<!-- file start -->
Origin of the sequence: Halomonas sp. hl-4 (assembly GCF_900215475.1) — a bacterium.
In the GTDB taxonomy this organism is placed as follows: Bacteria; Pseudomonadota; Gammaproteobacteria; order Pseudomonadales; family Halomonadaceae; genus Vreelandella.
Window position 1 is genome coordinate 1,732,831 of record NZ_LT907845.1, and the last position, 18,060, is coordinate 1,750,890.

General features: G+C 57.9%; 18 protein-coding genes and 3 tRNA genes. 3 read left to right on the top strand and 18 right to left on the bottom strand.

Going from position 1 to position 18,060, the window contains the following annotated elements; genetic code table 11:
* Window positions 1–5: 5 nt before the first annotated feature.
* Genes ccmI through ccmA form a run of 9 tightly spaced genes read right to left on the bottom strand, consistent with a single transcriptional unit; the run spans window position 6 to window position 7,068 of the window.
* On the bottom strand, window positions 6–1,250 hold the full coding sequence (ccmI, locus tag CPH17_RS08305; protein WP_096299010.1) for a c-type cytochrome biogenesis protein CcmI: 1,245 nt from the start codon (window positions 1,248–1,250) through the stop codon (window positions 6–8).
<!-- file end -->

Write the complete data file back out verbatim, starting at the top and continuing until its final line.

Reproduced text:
Origin of the sequence: Halomonas sp. hl-4 (assembly GCF_900215475.1) — a bacterium.
In the GTDB taxonomy this organism is placed as follows: Bacteria; Pseudomonadota; Gammaproteobacteria; order Pseudomonadales; family Halomonadaceae; genus Vreelandella.
Window position 1 is genome coordinate 1,732,831 of record NZ_LT907845.1, and the last position, 18,060, is coordinate 1,750,890.

General features: G+C 57.9%; 18 protein-coding genes and 3 tRNA genes. 3 read left to right on the top strand and 18 right to left on the bottom strand.

Going from position 1 to position 18,060, the window contains the following annotated elements; genetic code table 11:
* Window positions 1–5: 5 nt before the first annotated feature.
* Genes ccmI through ccmA form a run of 9 tightly spaced genes read right to left on the bottom strand, consistent with a single transcriptional unit; the run spans window position 6 to window position 7,068 of the window.
* On the bottom strand, window positions 6–1,250 hold the full coding sequence (ccmI, locus tag CPH17_RS08305; protein WP_096299010.1) for a c-type cytochrome biogenesis protein CcmI: 1,245 nt from the start codon (window positions 1,248–1,250) through the stop codon (window positions 6–8).